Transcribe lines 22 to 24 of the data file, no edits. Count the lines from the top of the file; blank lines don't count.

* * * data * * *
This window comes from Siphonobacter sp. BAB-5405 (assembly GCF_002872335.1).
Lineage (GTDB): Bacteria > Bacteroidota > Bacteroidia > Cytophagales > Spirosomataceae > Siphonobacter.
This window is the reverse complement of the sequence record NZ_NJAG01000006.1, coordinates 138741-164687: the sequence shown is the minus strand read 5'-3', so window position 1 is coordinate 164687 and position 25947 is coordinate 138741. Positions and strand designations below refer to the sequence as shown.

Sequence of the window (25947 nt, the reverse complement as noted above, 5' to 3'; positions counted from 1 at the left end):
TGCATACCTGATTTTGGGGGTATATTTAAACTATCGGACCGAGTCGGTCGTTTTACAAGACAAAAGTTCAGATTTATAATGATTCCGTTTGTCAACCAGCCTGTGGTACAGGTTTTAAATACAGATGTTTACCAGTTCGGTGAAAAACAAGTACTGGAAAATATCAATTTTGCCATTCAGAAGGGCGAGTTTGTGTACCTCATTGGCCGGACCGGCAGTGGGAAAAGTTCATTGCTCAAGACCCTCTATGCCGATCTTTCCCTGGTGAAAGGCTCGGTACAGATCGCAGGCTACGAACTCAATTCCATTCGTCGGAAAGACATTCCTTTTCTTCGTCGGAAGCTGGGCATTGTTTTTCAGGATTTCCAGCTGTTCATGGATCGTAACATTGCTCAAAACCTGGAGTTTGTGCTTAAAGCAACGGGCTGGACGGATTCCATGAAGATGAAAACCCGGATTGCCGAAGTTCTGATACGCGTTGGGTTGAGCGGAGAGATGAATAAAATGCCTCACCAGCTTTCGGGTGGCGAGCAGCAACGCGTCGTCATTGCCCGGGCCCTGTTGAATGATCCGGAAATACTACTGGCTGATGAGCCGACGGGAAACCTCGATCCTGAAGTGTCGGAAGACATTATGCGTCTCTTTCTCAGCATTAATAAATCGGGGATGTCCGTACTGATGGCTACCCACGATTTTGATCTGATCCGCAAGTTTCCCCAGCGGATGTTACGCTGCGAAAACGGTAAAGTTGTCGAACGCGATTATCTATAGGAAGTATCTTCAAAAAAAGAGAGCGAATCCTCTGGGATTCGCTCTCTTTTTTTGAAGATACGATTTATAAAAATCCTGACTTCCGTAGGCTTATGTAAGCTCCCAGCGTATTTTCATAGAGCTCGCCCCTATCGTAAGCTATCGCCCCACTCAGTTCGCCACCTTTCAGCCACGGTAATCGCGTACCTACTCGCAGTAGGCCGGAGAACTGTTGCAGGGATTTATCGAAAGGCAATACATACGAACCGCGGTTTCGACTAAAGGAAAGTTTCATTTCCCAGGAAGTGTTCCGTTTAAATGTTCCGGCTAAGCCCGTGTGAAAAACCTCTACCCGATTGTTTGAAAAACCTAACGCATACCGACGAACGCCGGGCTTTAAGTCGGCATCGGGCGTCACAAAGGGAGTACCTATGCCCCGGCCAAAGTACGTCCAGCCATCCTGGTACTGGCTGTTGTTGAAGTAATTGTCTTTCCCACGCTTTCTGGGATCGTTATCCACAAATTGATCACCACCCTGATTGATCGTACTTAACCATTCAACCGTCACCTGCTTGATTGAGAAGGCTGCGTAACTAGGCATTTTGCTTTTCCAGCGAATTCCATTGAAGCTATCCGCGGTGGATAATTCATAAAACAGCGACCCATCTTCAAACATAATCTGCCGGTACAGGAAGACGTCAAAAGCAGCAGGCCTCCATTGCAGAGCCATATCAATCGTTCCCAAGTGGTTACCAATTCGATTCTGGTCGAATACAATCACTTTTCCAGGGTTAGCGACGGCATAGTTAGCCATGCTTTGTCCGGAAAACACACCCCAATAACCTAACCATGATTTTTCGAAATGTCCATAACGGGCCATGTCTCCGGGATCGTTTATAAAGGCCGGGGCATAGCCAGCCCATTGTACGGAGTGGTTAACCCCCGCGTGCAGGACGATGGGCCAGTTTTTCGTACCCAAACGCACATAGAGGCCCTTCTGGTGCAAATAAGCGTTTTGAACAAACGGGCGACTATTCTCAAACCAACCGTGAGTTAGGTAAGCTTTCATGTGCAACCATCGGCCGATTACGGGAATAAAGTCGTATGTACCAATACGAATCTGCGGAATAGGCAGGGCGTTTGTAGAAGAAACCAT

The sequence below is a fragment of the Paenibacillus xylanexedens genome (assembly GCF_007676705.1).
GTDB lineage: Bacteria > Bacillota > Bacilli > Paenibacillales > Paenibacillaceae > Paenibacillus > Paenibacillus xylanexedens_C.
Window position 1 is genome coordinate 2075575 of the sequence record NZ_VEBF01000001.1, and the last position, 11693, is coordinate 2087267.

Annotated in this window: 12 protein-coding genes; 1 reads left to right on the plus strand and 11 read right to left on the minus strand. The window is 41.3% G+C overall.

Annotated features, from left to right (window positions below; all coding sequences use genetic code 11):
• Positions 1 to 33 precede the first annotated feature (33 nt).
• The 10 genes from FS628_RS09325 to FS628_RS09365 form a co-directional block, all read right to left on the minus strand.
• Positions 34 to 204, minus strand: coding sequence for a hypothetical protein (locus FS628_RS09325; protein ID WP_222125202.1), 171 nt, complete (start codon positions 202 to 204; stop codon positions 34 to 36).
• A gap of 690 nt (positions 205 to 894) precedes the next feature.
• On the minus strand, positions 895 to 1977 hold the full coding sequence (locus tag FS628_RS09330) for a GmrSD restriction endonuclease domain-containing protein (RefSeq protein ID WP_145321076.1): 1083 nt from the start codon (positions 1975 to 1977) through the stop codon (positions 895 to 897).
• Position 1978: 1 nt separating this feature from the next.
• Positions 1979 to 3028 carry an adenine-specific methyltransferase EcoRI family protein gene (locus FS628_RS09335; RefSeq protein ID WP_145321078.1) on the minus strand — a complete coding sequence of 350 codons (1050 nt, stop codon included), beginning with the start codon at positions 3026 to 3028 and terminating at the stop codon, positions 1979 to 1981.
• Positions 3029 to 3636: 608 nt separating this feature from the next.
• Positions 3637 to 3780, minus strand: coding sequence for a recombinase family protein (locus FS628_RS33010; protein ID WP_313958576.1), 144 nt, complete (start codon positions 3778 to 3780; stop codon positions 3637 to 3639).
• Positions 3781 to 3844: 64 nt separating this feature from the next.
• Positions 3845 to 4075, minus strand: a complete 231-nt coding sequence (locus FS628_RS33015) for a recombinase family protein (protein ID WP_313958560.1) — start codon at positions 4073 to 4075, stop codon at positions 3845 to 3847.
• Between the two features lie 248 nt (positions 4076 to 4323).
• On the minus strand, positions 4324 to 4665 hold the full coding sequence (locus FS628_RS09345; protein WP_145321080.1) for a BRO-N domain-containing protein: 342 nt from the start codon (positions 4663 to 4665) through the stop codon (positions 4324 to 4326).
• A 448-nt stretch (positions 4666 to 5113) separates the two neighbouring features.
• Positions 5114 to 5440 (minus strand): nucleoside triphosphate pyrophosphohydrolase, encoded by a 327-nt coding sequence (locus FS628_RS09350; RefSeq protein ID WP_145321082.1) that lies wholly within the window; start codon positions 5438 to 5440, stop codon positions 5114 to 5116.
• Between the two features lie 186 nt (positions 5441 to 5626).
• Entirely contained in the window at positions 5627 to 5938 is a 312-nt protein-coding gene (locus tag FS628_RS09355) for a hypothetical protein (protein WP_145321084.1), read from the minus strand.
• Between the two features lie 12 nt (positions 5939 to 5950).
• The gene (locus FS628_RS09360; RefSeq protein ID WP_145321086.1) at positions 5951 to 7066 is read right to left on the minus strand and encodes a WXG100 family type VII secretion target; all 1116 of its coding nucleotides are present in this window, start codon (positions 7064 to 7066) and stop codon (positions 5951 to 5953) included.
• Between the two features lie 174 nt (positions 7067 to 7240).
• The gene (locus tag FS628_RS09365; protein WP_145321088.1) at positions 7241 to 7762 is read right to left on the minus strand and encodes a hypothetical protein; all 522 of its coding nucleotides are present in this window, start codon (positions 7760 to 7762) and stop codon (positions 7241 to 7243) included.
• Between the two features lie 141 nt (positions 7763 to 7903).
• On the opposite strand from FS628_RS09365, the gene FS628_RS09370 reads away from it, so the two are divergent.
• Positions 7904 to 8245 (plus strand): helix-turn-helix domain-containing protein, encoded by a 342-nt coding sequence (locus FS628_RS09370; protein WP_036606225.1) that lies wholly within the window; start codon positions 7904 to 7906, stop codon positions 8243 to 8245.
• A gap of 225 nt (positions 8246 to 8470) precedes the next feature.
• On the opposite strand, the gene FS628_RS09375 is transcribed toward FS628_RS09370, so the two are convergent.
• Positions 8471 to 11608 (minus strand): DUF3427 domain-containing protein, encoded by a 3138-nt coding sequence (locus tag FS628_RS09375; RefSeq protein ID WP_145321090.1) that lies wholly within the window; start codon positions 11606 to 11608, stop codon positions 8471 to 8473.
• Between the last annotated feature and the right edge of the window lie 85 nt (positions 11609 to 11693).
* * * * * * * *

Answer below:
• Between the two features lie 248 nt (positions 4076 to 4323).
• On the minus strand, positions 4324 to 4665 hold the full coding sequence (locus FS628_RS09345; protein WP_145321080.1) for a BRO-N domain-containing protein: 342 nt from the start codon (positions 4663 to 4665) through the stop codon (positions 4324 to 4326).
• A 448-nt stretch (positions 4666 to 5113) separates the two neighbouring features.